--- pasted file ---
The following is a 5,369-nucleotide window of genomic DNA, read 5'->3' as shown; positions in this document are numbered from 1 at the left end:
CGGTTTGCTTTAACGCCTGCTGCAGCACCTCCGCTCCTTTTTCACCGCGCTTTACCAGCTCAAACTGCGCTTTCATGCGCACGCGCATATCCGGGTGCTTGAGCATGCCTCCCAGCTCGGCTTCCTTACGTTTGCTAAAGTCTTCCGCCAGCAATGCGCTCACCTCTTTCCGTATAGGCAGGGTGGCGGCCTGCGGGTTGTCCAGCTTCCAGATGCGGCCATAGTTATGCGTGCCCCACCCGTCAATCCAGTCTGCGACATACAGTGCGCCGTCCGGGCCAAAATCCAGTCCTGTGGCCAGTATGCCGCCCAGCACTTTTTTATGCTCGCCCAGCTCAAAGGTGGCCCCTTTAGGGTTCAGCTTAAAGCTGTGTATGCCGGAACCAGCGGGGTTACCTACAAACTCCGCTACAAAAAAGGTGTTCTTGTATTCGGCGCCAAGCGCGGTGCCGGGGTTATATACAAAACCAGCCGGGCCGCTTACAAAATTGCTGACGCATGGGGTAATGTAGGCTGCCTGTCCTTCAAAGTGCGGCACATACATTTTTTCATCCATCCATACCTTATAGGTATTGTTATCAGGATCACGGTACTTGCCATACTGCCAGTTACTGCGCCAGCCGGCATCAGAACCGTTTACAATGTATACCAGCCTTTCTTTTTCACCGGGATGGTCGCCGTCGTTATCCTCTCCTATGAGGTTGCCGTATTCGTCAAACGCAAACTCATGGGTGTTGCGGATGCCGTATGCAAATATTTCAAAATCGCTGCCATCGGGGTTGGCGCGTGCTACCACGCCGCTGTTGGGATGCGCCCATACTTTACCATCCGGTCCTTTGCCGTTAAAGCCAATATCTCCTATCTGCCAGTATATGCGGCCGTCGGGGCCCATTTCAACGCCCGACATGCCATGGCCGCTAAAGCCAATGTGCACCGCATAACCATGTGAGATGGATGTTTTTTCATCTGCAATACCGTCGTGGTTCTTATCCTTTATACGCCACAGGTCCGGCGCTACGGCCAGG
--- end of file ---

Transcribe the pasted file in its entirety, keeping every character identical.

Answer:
The following is a 5,369-nucleotide window of genomic DNA, read 5'->3' as shown; positions in this document are numbered from 1 at the left end:
CGGTTTGCTTTAACGCCTGCTGCAGCACCTCCGCTCCTTTTTCACCGCGCTTTACCAGCTCAAACTGCGCTTTCATGCGCACGCGCATATCCGGGTGCTTGAGCATGCCTCCCAGCTCGGCTTCCTTACGTTTGCTAAAGTCTTCCGCCAGCAATGCGCTCACCTCTTTCCGTATAGGCAGGGTGGCGGCCTGCGGGTTGTCCAGCTTCCAGATGCGGCCATAGTTATGCGTGCCCCACCCGTCAATCCAGTCTGCGACATACAGTGCGCCGTCCGGGCCAAAATCCAGTCCTGTGGCCAGTATGCCGCCCAGCACTTTTTTATGCTCGCCCAGCTCAAAGGTGGCCCCTTTAGGGTTCAGCTTAAAGCTGTGTATGCCGGAACCAGCGGGGTTACCTACAAACTCCGCTACAAAAAAGGTGTTCTTGTATTCGGCGCCAAGCGCGGTGCCGGGGTTATATACAAAACCAGCCGGGCCGCTTACAAAATTGCTGACGCATGGGGTAATGTAGGCTGCCTGTCCTTCAAAGTGCGGCACATACATTTTTTCATCCATCCATACCTTATAGGTATTGTTATCAGGATCACGGTACTTGCCATACTGCCAGTTACTGCGCCAGCCGGCATCAGAACCGTTTACAATGTATACCAGCCTTTCTTTTTCACCGGGATGGTCGCCGTCGTTATCCTCTCCTATGAGGTTGCCGTATTCGTCAAACGCAAACTCATGGGTGTTGCGGATGCCGTATGCAAATATTTCAAAATCGCTGCCATCGGGGTTGGCGCGTGCTACCACGCCGCTGTTGGGATGCGCCCATACTTTACCATCCGGTCCTTTGCCGTTAAAGCCAATATCTCCTATCTGCCAGTATATGCGGCCGTCGGGGCCCATTTCAACGCCCGACATGCCATGGCCGCTAAAGCCAATGTGCACCGCATAACCATGTGAGATGGATGTTTTTTCATCTGCAATACCGTCGTGGTTCTTATCCTTTATACGCCACAGGTCCGGCGCTACGGCCAGG